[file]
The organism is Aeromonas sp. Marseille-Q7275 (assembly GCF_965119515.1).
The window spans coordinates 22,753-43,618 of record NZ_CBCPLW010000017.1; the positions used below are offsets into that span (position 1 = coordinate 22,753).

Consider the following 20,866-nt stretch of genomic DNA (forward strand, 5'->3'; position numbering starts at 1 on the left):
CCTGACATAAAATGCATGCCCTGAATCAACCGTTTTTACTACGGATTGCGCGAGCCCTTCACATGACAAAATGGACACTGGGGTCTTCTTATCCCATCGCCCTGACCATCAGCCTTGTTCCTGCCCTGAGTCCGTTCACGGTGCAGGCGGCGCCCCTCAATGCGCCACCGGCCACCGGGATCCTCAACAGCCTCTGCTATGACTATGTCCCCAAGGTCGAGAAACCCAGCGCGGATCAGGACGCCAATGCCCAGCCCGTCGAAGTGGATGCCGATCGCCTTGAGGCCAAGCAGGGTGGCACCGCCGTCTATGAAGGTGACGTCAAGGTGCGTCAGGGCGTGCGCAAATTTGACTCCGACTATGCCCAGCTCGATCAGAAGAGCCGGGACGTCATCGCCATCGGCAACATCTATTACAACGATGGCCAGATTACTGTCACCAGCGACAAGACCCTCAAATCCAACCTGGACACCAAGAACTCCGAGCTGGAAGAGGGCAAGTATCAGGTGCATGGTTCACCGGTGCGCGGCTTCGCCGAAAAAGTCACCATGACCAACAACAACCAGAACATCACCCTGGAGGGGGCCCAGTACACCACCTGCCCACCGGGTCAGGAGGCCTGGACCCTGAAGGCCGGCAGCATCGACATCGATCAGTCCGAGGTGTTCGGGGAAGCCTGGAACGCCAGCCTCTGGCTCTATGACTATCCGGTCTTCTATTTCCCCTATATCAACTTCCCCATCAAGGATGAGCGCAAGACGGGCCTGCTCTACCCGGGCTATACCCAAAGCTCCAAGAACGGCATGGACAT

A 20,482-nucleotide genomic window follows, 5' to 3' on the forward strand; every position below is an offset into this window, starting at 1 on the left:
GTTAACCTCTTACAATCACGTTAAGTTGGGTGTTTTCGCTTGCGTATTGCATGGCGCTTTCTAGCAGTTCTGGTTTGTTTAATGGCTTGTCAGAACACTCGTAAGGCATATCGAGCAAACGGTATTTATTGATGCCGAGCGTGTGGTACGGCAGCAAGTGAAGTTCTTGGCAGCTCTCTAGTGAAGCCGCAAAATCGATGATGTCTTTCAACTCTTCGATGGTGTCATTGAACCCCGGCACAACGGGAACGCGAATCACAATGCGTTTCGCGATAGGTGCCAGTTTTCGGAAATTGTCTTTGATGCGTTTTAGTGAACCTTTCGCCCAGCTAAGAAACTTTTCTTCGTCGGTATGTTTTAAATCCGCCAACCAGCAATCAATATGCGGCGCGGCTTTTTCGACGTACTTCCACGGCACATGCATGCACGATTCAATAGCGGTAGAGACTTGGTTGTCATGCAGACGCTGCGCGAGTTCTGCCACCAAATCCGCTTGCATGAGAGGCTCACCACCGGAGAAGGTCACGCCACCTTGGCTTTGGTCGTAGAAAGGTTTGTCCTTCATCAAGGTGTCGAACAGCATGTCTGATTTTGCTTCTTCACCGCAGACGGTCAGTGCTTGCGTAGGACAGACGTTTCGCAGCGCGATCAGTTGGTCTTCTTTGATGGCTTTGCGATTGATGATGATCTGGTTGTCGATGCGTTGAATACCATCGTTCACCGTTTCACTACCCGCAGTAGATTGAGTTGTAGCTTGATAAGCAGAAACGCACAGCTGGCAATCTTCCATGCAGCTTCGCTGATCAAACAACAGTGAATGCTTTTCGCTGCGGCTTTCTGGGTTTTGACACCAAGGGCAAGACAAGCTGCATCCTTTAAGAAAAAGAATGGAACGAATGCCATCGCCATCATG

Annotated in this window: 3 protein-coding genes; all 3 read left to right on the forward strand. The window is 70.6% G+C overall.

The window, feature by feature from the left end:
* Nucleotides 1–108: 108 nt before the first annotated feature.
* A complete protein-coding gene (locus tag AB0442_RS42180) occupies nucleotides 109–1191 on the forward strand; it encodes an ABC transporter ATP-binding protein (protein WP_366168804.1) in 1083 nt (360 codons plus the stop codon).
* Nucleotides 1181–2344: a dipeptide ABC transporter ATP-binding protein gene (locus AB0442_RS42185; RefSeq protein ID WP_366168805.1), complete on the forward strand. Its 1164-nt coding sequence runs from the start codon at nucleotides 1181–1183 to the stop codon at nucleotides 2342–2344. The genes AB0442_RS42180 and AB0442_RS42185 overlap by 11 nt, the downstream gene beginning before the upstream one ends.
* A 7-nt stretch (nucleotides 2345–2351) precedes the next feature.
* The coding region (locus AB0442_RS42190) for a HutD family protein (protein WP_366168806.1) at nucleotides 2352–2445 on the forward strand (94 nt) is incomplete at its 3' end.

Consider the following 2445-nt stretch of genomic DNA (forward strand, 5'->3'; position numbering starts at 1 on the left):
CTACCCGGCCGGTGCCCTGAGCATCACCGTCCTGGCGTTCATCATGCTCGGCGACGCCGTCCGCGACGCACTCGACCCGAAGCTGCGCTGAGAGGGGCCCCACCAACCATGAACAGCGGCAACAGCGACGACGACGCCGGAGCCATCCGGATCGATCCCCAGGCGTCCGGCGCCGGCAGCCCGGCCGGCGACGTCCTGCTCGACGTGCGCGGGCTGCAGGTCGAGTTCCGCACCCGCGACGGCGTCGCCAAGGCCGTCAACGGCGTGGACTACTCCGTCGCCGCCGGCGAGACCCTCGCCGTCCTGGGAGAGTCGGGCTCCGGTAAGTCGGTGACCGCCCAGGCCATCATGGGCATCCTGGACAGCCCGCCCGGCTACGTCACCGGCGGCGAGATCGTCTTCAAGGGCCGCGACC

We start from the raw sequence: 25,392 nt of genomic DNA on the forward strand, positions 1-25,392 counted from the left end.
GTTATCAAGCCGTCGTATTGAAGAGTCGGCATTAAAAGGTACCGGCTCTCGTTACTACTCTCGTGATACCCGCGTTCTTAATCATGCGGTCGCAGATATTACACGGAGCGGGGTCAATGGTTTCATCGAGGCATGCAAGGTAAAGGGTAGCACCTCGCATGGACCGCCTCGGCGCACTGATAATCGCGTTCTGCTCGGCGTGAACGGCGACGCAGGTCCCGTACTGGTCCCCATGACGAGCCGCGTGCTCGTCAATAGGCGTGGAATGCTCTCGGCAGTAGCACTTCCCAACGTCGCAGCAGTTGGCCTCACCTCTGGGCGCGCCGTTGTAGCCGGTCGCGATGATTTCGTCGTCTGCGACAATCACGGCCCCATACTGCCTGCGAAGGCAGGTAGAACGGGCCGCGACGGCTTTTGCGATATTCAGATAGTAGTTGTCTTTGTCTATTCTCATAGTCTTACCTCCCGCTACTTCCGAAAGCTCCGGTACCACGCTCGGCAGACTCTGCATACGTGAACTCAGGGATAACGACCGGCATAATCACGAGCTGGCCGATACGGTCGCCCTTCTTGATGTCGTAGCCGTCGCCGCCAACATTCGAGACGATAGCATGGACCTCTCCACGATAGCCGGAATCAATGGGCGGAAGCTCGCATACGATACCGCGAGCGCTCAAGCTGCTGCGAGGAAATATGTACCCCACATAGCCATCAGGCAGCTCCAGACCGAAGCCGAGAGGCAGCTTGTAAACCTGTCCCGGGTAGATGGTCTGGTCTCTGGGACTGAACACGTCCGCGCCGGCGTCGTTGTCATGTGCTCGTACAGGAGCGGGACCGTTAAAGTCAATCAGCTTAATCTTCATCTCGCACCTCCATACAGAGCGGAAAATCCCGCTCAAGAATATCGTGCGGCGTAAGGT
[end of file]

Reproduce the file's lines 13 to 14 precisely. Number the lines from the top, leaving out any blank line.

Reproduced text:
* The coding region (locus AB0442_RS42190) for a HutD family protein (protein WP_366168806.1) at nucleotides 2352–2445 on the forward strand (94 nt) is incomplete at its 3' end.

Consider the following 2445-nt stretch of genomic DNA (forward strand, 5'->3'; position numbering starts at 1 on the left):